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Firefly Search Deloitte Tech 500 Asia Pacifc
Firefly Search Deloitte Tech 500 Asia Pacifc

BusinessDecember 14, 2017

Who is Firefly Search? One of the fastest growing tech companies in Asia

Firefly Search Deloitte Tech 500 Asia Pacifc
Firefly Search Deloitte Tech 500 Asia Pacifc

More than 40 New Zealand businesses have been ranked as some of the fastest growing technology companies in the Asia-Pacific region by revenue growth. But the big surprise came from a digital marketing company that’s only been operating for about three years, Rebecca Stevenson reports.

This week a New Zealand company you’ve probably never heard of was announced as one of the fastest growing technology companies in the Asia-Pacific area.

Firefly Search, a digital marketing agency founded by 27-year-olds Anthony Baxter and Marko Kisa in 2014, saw its percentage revenue growth claim it 17th spot on the 2017 Deloitte Technology Fast 500 Asia Pacific index, making it the top-ranked New Zealand company on the list. Firefly made the cut after booking revenue growth of 2156% over three years.

The index ranks companies on the blunt measure of percentage revenue growth, but with a much lower floor in revenue than its counterpart Kiwi list with US$50,000 (the New Zealand equivalent Fast50 has a revenue floor of NZ$500,000 to be included). But to be eligible for the list a company must own proprietary intellectual property or technology (that is sold to customers in products) that contributes to a majority of the company’s operating revenues.

Firefly’s Baxter says the marketing company’s high ranking was a pleasant shock. The chief executive officer says Firefly (which specialises in digital marketing from strategy creation through to search engine optimisation, content and social media campaigns) has achieved this growth in the most basic way possible – it’s all real revenue from real customers.

So what does Firefly do, exactly? The company is a Google Premium Partner, meaning it has met Google targets for expertise in using Adwords (Google’s online advertising programme where brands bid for ads associated with search terms), number of clients, spend and growth. Being present and being seen on Google is key – Firefly says “30% of all traffic will click on the top organic position through the result of implementing ecommerce SEO services.”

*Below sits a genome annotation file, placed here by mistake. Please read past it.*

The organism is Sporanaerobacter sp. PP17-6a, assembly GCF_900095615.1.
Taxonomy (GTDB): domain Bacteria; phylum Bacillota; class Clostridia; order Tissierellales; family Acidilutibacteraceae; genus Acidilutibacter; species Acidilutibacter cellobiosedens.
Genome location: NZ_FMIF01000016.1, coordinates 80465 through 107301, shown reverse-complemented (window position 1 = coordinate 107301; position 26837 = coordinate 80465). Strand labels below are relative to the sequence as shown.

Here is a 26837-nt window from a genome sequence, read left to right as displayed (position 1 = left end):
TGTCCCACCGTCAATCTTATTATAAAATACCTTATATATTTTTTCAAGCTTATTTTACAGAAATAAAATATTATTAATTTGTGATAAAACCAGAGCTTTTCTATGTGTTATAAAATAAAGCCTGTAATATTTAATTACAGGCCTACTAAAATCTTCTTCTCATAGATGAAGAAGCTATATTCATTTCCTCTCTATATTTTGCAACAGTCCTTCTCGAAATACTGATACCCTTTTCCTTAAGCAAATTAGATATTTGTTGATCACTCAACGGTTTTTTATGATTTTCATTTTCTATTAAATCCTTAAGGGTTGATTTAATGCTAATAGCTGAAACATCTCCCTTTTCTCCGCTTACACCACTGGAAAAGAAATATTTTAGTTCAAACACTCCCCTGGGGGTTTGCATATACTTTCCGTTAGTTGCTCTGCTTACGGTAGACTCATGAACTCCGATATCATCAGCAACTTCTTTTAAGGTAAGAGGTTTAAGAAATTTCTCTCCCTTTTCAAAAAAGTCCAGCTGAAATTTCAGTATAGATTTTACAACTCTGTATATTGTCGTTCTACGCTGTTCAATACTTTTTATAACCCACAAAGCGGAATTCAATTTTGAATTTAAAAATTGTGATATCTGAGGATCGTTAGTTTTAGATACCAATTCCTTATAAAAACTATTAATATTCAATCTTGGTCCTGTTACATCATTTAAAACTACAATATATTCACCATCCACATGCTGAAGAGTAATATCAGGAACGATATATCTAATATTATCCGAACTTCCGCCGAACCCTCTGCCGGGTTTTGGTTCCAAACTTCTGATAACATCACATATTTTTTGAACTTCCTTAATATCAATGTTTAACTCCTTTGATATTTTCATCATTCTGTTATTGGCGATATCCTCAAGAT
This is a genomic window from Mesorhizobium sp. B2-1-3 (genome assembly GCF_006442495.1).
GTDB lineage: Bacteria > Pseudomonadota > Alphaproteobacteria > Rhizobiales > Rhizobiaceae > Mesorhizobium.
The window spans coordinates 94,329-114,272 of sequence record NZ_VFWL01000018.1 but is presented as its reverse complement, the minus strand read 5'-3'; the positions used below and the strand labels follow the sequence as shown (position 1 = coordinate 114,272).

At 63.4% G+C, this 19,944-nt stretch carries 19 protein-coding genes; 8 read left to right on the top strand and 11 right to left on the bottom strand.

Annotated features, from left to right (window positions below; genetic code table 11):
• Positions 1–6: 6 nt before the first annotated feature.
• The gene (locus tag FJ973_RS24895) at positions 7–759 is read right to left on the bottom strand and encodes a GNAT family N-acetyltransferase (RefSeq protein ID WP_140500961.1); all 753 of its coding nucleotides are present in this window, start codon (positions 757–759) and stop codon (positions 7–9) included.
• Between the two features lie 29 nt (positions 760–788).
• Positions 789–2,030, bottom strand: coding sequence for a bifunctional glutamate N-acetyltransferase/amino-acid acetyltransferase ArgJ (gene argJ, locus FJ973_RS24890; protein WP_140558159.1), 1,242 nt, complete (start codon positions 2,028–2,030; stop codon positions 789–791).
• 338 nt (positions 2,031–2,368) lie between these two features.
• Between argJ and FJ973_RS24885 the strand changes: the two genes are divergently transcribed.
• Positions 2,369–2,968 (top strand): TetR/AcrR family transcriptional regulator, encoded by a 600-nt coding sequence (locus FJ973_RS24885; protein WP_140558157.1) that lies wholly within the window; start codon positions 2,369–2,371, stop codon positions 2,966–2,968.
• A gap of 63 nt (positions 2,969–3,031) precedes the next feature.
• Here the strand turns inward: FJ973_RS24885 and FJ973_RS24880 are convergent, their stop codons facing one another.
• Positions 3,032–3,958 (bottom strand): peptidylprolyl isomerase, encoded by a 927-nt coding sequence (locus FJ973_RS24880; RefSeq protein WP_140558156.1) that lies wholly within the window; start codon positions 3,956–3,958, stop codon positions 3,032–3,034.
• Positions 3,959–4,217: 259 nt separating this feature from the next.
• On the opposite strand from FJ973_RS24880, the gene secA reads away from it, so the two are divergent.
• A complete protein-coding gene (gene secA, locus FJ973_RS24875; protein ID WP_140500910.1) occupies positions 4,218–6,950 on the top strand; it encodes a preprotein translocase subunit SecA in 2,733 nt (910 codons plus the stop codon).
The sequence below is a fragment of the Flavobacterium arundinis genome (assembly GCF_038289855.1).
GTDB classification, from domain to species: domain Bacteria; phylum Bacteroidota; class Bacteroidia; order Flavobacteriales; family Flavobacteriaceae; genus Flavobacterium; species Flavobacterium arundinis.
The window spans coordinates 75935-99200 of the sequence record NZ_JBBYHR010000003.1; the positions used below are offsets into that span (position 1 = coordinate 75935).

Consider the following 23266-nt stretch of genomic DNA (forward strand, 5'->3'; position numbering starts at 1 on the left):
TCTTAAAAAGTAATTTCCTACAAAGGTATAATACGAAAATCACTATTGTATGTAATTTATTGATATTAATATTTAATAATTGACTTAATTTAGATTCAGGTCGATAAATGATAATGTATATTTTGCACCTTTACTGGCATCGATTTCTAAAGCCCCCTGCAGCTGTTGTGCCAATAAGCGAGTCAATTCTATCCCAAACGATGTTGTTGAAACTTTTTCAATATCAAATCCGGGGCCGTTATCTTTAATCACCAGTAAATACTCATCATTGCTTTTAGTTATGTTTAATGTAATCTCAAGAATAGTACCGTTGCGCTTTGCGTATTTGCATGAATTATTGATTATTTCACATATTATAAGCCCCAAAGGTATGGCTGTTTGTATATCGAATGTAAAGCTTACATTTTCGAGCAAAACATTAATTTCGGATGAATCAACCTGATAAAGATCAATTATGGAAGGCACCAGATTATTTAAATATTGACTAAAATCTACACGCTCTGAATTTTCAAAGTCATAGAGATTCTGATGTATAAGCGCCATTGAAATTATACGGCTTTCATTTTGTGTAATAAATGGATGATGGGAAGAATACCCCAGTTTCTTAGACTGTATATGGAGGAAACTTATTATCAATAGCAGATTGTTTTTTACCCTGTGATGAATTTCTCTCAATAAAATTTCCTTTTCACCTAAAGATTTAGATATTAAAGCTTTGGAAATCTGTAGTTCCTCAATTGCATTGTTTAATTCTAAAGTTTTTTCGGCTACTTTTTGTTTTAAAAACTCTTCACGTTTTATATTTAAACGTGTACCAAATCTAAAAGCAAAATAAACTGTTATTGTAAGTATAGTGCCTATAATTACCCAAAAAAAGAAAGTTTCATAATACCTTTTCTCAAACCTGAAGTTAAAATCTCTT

It may also recommend its clients use cookies to “remarket” their website to you once you leave it (those ads that seem to follow you everywhere). Firefly’s website says remarketing is “Simply put – JavaScript code is placed in the back-end of your website which drops an anonymous browser cookie onto every new visitor. This let’s Google/Facebook know that they have recently visited your website and bids in real time for ad placements to place your business message back in front of them.” The theory is it’s easier to turn someone who already showed an interest into a real sale.


Baxter acknowledges digital marketing can have the whiff of bullshit about it (website impressions don’t impress him much), but he says Firefly’s measureable outcomes – and technology solutions for measuring those outcomes – are what elevates it above the rest. He likens Firefly’s methodology to how McDonald’s makes a burger. Anyone can make a burger or use Adwords and cookies, but it’s the way – and process – of how Macca’s makes a burger in 25 seconds that gives the company its special sauce, Baxter says. Firefly similarly has a methodology around its digital marketing, he says. This is one strand of the company’s intellectual property.